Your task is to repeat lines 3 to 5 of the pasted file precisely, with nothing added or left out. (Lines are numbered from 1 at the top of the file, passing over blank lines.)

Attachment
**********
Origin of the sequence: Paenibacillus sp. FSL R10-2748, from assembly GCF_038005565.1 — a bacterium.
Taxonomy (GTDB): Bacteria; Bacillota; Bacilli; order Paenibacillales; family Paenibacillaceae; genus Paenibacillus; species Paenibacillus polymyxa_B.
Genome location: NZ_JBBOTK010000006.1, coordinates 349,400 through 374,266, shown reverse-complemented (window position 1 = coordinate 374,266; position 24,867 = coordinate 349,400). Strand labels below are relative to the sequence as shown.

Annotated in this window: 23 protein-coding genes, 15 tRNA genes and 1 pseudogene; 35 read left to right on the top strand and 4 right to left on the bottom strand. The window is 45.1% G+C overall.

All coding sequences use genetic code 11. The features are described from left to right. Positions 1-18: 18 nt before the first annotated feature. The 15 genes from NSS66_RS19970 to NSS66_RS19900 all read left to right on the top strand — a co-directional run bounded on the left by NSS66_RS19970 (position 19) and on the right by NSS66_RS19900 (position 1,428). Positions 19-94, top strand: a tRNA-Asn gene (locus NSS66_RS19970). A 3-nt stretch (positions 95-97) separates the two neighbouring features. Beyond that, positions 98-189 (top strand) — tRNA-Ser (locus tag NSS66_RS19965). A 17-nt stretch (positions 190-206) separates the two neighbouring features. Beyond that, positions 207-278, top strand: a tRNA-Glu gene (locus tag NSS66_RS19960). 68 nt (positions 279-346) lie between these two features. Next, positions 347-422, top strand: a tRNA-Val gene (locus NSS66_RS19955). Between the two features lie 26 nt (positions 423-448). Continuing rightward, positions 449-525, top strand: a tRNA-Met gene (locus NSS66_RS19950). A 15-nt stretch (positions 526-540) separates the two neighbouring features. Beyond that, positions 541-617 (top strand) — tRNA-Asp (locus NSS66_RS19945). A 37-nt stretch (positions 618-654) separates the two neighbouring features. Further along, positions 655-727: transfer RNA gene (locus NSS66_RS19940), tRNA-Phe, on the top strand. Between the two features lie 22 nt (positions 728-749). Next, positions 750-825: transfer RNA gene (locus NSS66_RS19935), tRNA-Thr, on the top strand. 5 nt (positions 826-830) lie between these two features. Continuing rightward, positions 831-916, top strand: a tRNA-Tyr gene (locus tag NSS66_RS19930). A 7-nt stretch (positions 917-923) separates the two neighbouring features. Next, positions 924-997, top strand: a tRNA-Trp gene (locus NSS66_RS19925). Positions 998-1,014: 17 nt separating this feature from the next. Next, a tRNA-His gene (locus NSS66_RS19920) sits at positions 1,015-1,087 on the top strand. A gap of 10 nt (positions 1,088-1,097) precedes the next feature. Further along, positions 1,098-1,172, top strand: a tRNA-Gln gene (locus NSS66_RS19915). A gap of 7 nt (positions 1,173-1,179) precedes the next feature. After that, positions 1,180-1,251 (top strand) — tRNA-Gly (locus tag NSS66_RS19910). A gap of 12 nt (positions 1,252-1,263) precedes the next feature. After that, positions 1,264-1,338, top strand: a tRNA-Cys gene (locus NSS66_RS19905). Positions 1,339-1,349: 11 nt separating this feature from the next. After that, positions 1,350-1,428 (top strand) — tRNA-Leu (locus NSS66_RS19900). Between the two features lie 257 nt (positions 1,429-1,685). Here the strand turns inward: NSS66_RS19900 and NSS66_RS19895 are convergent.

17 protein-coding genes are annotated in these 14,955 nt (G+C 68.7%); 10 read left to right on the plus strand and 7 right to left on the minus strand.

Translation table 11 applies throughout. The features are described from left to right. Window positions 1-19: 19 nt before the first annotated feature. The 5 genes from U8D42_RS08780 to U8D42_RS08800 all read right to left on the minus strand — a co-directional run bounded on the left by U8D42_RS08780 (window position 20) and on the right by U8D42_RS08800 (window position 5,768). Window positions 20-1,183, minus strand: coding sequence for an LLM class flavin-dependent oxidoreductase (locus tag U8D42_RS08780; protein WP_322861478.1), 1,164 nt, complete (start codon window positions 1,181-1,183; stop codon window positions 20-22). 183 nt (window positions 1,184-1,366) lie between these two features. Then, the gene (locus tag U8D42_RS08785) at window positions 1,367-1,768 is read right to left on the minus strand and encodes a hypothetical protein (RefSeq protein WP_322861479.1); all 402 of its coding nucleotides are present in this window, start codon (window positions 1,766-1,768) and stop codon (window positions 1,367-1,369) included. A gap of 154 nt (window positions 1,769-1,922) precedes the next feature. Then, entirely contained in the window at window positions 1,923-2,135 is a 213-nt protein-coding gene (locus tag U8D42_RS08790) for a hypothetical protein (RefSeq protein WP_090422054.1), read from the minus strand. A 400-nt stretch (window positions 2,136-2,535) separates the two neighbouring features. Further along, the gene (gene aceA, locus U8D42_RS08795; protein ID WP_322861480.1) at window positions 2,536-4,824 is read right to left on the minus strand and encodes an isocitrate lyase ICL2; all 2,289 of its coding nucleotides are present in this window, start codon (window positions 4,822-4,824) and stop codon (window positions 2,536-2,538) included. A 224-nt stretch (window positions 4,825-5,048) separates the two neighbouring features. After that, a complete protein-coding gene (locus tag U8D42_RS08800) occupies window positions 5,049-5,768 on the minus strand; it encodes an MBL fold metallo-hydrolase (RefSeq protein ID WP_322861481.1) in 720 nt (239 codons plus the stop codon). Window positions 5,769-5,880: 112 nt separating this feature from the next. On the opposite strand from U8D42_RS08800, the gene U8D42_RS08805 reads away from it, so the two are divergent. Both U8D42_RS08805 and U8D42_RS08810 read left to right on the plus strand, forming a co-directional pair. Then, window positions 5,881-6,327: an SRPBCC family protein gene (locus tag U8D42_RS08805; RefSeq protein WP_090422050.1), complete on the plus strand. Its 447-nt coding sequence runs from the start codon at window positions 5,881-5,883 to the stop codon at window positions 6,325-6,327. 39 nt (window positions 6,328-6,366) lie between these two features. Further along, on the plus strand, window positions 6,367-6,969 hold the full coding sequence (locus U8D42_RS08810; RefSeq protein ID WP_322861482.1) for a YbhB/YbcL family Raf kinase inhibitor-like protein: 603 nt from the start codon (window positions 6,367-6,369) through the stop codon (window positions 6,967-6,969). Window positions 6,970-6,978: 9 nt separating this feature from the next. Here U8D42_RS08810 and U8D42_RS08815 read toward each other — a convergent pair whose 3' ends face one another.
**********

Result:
Genome location: NZ_JBBOTK010000006.1, coordinates 349,400 through 374,266, shown reverse-complemented (window position 1 = coordinate 374,266; position 24,867 = coordinate 349,400). Strand labels below are relative to the sequence as shown.

Annotated in this window: 23 protein-coding genes, 15 tRNA genes and 1 pseudogene; 35 read left to right on the top strand and 4 right to left on the bottom strand. The window is 45.1% G+C overall.

All coding sequences use genetic code 11. The features are described from left to right. Positions 1-18: 18 nt before the first annotated feature. The 15 genes from NSS66_RS19970 to NSS66_RS19900 all read left to right on the top strand — a co-directional run bounded on the left by NSS66_RS19970 (position 19) and on the right by NSS66_RS19900 (position 1,428). Positions 19-94, top strand: a tRNA-Asn gene (locus NSS66_RS19970). A 3-nt stretch (positions 95-97) separates the two neighbouring features. Beyond that, positions 98-189 (top strand) — tRNA-Ser (locus tag NSS66_RS19965). A 17-nt stretch (positions 190-206) separates the two neighbouring features. Beyond that, positions 207-278, top strand: a tRNA-Glu gene (locus tag NSS66_RS19960). 68 nt (positions 279-346) lie between these two features. Next, positions 347-422, top strand: a tRNA-Val gene (locus NSS66_RS19955). Between the two features lie 26 nt (positions 423-448). Continuing rightward, positions 449-525, top strand: a tRNA-Met gene (locus NSS66_RS19950). A 15-nt stretch (positions 526-540) separates the two neighbouring features. Beyond that, positions 541-617 (top strand) — tRNA-Asp (locus NSS66_RS19945). A 37-nt stretch (positions 618-654) separates the two neighbouring features. Further along, positions 655-727: transfer RNA gene (locus NSS66_RS19940), tRNA-Phe, on the top strand. Between the two features lie 22 nt (positions 728-749). Next, positions 750-825: transfer RNA gene (locus NSS66_RS19935), tRNA-Thr, on the top strand. 5 nt (positions 826-830) lie between these two features. Continuing rightward, positions 831-916, top strand: a tRNA-Tyr gene (locus tag NSS66_RS19930). A 7-nt stretch (positions 917-923) separates the two neighbouring features. Next, positions 924-997, top strand: a tRNA-Trp gene (locus NSS66_RS19925). Positions 998-1,014: 17 nt separating this feature from the next. Next, a tRNA-His gene (locus NSS66_RS19920) sits at positions 1,015-1,087 on the top strand. A gap of 10 nt (positions 1,088-1,097) precedes the next feature. Further along, positions 1,098-1,172, top strand: a tRNA-Gln gene (locus NSS66_RS19915). A gap of 7 nt (positions 1,173-1,179) precedes the next feature. After that, positions 1,180-1,251 (top strand) — tRNA-Gly (locus tag NSS66_RS19910). A gap of 12 nt (positions 1,252-1,263) precedes the next feature. After that, positions 1,264-1,338, top strand: a tRNA-Cys gene (locus NSS66_RS19905). Positions 1,339-1,349: 11 nt separating this feature from the next. After that, positions 1,350-1,428 (top strand) — tRNA-Leu (locus NSS66_RS19900). Between the two features lie 257 nt (positions 1,429-1,685). Here the strand turns inward: NSS66_RS19900 and NSS66_RS19895 are convergent.